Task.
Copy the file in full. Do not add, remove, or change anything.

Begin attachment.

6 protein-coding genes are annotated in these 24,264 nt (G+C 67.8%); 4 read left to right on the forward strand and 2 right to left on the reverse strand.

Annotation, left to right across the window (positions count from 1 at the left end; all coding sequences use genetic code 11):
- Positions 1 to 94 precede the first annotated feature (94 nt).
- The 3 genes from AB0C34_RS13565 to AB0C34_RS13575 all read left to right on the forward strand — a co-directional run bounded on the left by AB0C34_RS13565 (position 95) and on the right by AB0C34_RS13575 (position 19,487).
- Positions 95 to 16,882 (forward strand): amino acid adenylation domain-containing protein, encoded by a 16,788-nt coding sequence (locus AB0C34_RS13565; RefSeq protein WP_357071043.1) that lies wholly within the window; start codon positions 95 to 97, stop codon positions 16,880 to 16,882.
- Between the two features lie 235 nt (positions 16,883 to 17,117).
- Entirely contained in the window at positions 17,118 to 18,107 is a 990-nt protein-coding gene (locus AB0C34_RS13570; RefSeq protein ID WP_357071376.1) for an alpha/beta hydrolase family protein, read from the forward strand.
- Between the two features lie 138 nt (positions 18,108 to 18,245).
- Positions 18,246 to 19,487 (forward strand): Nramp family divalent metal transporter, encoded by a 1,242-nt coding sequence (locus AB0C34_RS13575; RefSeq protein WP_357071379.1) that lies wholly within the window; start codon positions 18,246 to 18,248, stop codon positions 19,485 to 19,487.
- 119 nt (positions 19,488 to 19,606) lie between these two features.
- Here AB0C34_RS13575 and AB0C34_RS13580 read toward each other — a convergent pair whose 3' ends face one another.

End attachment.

6 protein-coding genes are annotated in these 24,264 nt (G+C 67.8%); 4 read left to right on the forward strand and 2 right to left on the reverse strand.

Annotation, left to right across the window (positions count from 1 at the left end; all coding sequences use genetic code 11):
- Positions 1 to 94 precede the first annotated feature (94 nt).
- The 3 genes from AB0C34_RS13565 to AB0C34_RS13575 all read left to right on the forward strand — a co-directional run bounded on the left by AB0C34_RS13565 (position 95) and on the right by AB0C34_RS13575 (position 19,487).
- Positions 95 to 16,882 (forward strand): amino acid adenylation domain-containing protein, encoded by a 16,788-nt coding sequence (locus AB0C34_RS13565; RefSeq protein WP_357071043.1) that lies wholly within the window; start codon positions 95 to 97, stop codon positions 16,880 to 16,882.
- Between the two features lie 235 nt (positions 16,883 to 17,117).
- Entirely contained in the window at positions 17,118 to 18,107 is a 990-nt protein-coding gene (locus AB0C34_RS13570; RefSeq protein ID WP_357071376.1) for an alpha/beta hydrolase family protein, read from the forward strand.
- Between the two features lie 138 nt (positions 18,108 to 18,245).
- Positions 18,246 to 19,487 (forward strand): Nramp family divalent metal transporter, encoded by a 1,242-nt coding sequence (locus AB0C34_RS13575; RefSeq protein WP_357071379.1) that lies wholly within the window; start codon positions 18,246 to 18,248, stop codon positions 19,485 to 19,487.
- 119 nt (positions 19,488 to 19,606) lie between these two features.
- Here AB0C34_RS13575 and AB0C34_RS13580 read toward each other — a convergent pair whose 3' ends face one another.